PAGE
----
-Buy energy saving bulbs to help reduce the overall cost.
-Install a motion detector light instead of an outside porch light that stays on all night long.
-Unplug appliances you’re not using. Many have features that burn energy, coffee pots with clocks and timers, radios with alarm clock features you don’t use.
-Use your cell phone as your alarm clock.
-Unplug your computer to save energy when you’re not using it.
-Be mindful of power strips, appliances with instant-on features and “Vampires,” the chunky plugs on cell phone chargers and other appliances that drain energy when you leave them plugged in.
4- “You don’t need every expensive toy in the store.”(Dad)
What Dad was trying to say – Even though you feel entitled, no eight year old needs Mr. Gameshow, a Nintendo Power Glove or Barbie’s townhouse. (Remember we’re talking old school.)
Your 2009 Resolutions can be:
-If you must have high-end “toys” opt for models with fewer features and save a little money.
-Flat TVs have come down in price over the last few years. Buy one, but don’t go into debt for one you can’t afford.
-If your computer is white and you want a black one with a bigger monitor, consider buying the big monitor if you must, then upgrade your old computer and keep it a year or two longer.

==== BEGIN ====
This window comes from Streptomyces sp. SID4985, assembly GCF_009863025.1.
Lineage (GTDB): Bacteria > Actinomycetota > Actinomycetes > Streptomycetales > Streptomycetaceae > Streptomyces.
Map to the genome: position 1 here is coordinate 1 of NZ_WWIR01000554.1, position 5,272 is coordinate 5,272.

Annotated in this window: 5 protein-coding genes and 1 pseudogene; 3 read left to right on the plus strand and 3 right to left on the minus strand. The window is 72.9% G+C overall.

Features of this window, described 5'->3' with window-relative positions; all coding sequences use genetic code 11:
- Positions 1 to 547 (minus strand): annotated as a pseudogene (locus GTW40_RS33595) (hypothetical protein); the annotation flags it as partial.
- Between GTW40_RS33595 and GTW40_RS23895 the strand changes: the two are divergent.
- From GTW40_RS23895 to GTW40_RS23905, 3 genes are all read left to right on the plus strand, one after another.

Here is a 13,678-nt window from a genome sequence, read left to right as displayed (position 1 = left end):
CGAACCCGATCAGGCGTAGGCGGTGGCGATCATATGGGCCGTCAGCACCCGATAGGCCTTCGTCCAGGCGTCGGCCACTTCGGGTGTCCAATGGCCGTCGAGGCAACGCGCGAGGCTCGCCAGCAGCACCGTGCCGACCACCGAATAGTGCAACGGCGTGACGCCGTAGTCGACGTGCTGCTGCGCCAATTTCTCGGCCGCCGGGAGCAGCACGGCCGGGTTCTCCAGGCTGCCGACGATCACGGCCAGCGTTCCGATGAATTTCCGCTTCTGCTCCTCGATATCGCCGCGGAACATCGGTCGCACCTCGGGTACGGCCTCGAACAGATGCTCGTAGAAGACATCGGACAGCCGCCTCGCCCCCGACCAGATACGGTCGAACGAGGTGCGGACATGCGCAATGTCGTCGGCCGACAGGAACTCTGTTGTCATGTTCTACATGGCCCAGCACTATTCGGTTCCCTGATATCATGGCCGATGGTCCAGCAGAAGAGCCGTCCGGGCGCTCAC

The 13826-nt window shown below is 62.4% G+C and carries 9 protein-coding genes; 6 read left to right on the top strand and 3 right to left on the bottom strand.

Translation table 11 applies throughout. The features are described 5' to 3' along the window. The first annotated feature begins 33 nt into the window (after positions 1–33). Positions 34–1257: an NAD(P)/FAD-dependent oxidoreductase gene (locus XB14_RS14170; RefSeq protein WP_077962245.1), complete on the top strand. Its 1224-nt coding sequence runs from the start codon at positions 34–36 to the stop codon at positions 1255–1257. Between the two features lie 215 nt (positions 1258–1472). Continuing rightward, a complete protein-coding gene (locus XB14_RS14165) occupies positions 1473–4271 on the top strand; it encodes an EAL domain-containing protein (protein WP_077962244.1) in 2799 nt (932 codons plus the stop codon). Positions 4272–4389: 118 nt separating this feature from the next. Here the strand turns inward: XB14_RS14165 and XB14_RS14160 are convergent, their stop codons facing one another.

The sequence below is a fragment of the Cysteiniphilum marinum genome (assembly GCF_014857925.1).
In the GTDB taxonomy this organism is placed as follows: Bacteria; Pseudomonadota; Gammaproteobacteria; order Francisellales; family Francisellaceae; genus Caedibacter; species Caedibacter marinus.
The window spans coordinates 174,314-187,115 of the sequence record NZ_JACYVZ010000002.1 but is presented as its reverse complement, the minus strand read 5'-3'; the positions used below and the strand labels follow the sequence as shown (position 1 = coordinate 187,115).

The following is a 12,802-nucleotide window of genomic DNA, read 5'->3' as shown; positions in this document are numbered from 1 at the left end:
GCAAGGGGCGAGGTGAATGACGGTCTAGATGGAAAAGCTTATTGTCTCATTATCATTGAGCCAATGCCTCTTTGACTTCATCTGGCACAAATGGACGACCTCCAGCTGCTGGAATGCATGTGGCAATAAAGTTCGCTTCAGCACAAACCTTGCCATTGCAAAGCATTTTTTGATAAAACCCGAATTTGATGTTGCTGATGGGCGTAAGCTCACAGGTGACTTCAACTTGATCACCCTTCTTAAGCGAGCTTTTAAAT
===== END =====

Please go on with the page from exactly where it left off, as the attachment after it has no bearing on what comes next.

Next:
-New cars are great, but if your old one starts faithfully every morning, keep it a few years longer. There will be maintenance costs but the collision and comprehensive insurance will cost far less than on a newer model.
5. “Slow down. You drive like you have a lead foot.” (Dad)
What he should have said- Driving at lower speeds saves gasoline. That’s why they reduced the speed limit to 55 back during the last gas crisis.
Your gas-saving, driving resolutions can be:
-When stopped, ease into the appropriate speed limit. When you slam on the gas and take off like rocket, it uses more gasoline.
-You also save gas and money when you ease into a stop or pace yourself between green lights so you don’t have to stop at all.
-Proper tire inflation saves gasoline as well. The car has to work harder on improperly inflated tires. The proper PSI (Pounds of pressure per square inch) is listed on the tire side wall. Buy a tire gauge, check it often and keep the correct PSI.
-Better still, park your car and take public transportation; you save on gas, parking fees, insurance and traffic headaches.
6- “It’s bedtime, go to sleep!”(Mom)
What she meant:
If you go to sleep earlier, you will be rested for the next day; and you will save energy costs from not watching television, cooking, playing pong (the seventies, remember) and turning the lights off and on.
Your 2009 Resolutions:
Go to bed earlier, you will be rested, save energy…. not much has changed except that you’re grown. If you stay up, try reading instead of all those energy draining toys.
Keep these old school rules. Make them the basis of your 2009 resolutions and they can help you cut back on expenses and save money, which is exactly what you need during these tough economic times.
Here are a few more rules to think of.
7- “Take care of the pennies and the dollars will take care of themselves.”(Grandma)
8- “Don’t spend money like it’s burning a hole in your pocket.”(Grandpa)
9- “A penny saved is a penny earned.”(The Old Guy Next Door. He always has to have the last word.)